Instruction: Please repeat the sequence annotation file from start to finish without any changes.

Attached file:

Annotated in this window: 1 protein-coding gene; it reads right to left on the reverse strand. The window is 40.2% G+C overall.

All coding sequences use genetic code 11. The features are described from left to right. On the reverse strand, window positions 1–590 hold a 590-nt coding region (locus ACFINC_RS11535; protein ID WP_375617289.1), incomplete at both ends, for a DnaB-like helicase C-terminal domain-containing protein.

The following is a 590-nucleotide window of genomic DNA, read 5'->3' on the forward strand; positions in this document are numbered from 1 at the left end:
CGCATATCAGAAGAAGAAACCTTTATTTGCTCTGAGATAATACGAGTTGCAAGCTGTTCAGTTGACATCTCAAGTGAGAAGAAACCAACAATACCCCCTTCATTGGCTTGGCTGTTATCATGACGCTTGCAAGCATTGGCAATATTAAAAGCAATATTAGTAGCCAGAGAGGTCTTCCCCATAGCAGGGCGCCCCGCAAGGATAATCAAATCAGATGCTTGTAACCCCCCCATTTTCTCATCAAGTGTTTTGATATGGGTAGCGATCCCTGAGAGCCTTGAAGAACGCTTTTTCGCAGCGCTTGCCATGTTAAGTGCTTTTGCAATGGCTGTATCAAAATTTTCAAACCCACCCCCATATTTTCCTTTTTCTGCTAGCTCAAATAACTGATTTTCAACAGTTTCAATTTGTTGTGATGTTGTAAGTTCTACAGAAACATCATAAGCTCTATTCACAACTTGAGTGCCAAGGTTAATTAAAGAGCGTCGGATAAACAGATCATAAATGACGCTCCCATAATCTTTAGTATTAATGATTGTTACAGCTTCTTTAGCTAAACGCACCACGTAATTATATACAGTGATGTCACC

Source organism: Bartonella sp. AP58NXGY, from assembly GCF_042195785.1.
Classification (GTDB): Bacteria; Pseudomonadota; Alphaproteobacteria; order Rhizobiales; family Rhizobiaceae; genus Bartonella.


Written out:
Annotated in this window: 1 protein-coding gene; it reads right to left on the reverse strand. The window is 40.2% G+C overall.

All coding sequences use genetic code 11. The features are described from left to right. On the reverse strand, window positions 1–590 hold a 590-nt coding region (locus ACFINC_RS11535; protein ID WP_375617289.1), incomplete at both ends, for a DnaB-like helicase C-terminal domain-containing protein.

The following is a 590-nucleotide window of genomic DNA, read 5'->3' on the forward strand; positions in this document are numbered from 1 at the left end:
CGCATATCAGAAGAAGAAACCTTTATTTGCTCTGAGATAATACGAGTTGCAAGCTGTTCAGTTGACATCTCAAGTGAGAAGAAACCAACAATACCCCCTTCATTGGCTTGGCTGTTATCATGACGCTTGCAAGCATTGGCAATATTAAAAGCAATATTAGTAGCCAGAGAGGTCTTCCCCATAGCAGGGCGCCCCGCAAGGATAATCAAATCAGATGCTTGTAACCCCCCCATTTTCTCATCAAGTGTTTTGATATGGGTAGCGATCCCTGAGAGCCTTGAAGAACGCTTTTTCGCAGCGCTTGCCATGTTAAGTGCTTTTGCAATGGCTGTATCAAAATTTTCAAACCCACCCCCATATTTTCCTTTTTCTGCTAGCTCAAATAACTGATTTTCAACAGTTTCAATTTGTTGTGATGTTGTAAGTTCTACAGAAACATCATAAGCTCTATTCACAACTTGAGTGCCAAGGTTAATTAAAGAGCGTCGGATAAACAGATCATAAATGACGCTCCCATAATCTTTAGTATTAATGATTGTTACAGCTTCTTTAGCTAAACGCACCACGTAATTATATACAGTGATGTCACC

Source organism: Bartonella sp. AP58NXGY, from assembly GCF_042195785.1.
Classification (GTDB): Bacteria; Pseudomonadota; Alphaproteobacteria; order Rhizobiales; family Rhizobiaceae; genus Bartonella.